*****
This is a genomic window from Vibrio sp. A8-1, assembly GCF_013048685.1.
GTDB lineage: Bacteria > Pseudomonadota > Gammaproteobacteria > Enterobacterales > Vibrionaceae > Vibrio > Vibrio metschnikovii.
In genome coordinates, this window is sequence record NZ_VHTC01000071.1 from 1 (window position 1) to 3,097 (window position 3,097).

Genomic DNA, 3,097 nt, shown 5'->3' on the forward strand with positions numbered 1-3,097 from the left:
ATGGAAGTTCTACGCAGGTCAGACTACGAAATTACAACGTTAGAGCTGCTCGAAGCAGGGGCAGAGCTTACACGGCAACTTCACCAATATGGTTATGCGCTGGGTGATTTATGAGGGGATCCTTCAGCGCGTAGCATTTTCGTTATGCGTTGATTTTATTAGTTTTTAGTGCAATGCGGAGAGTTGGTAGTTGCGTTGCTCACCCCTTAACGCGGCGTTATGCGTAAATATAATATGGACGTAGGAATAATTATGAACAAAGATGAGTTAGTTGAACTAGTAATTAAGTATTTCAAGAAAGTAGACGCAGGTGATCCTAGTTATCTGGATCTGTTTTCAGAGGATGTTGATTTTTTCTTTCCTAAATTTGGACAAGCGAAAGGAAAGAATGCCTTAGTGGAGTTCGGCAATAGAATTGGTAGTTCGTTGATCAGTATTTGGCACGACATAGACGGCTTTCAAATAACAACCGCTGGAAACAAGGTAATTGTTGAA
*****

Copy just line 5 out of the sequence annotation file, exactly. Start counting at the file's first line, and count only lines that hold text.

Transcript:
ATGGAAGTTCTACGCAGGTCAGACTACGAAATTACAACGTTAGAGCTGCTCGAAGCAGGGGCAGAGCTTACACGGCAACTTCACCAATATGGTTATGCGCTGGGTGATTTATGAGGGGATCCTTCAGCGCGTAGCATTTTCGTTATGCGTTGATTTTATTAGTTTTTAGTGCAATGCGGAGAGTTGGTAGTTGCGTTGCTCACCCCTTAACGCGGCGTTATGCGTAAATATAATATGGACGTAGGAATAATTATGAACAAAGATGAGTTAGTTGAACTAGTAATTAAGTATTTCAAGAAAGTAGACGCAGGTGATCCTAGTTATCTGGATCTGTTTTCAGAGGATGTTGATTTTTTCTTTCCTAAATTTGGACAAGCGAAAGGAAAGAATGCCTTAGTGGAGTTCGGCAATAGAATTGGTAGTTCGTTGATCAGTATTTGGCACGACATAGACGGCTTTCAAATAACAACCGCTGGAAACAAGGTAATTGTTGAA